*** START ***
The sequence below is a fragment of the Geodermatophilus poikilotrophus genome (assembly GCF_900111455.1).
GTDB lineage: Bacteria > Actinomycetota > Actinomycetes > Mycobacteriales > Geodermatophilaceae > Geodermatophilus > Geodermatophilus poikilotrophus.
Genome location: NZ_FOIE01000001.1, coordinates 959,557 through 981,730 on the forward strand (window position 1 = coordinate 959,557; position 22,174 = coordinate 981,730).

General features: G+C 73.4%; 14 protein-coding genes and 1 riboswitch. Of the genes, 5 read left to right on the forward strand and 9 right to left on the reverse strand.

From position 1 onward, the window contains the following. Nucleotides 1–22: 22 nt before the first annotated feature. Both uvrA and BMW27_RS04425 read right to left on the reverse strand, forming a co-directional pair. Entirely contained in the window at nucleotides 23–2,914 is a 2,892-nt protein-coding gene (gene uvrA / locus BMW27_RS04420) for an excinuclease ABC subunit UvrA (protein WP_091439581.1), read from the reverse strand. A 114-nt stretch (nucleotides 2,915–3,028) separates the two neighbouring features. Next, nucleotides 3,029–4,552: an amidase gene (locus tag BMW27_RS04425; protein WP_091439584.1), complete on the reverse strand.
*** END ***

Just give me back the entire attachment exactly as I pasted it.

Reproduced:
The sequence below is a fragment of the Geodermatophilus poikilotrophus genome (assembly GCF_900111455.1).
GTDB lineage: Bacteria > Actinomycetota > Actinomycetes > Mycobacteriales > Geodermatophilaceae > Geodermatophilus > Geodermatophilus poikilotrophus.
Genome location: NZ_FOIE01000001.1, coordinates 959,557 through 981,730 on the forward strand (window position 1 = coordinate 959,557; position 22,174 = coordinate 981,730).

General features: G+C 73.4%; 14 protein-coding genes and 1 riboswitch. Of the genes, 5 read left to right on the forward strand and 9 right to left on the reverse strand.

From position 1 onward, the window contains the following. Nucleotides 1–22: 22 nt before the first annotated feature. Both uvrA and BMW27_RS04425 read right to left on the reverse strand, forming a co-directional pair. Entirely contained in the window at nucleotides 23–2,914 is a 2,892-nt protein-coding gene (gene uvrA / locus BMW27_RS04420) for an excinuclease ABC subunit UvrA (protein WP_091439581.1), read from the reverse strand. A 114-nt stretch (nucleotides 2,915–3,028) separates the two neighbouring features. Next, nucleotides 3,029–4,552: an amidase gene (locus tag BMW27_RS04425; protein WP_091439584.1), complete on the reverse strand.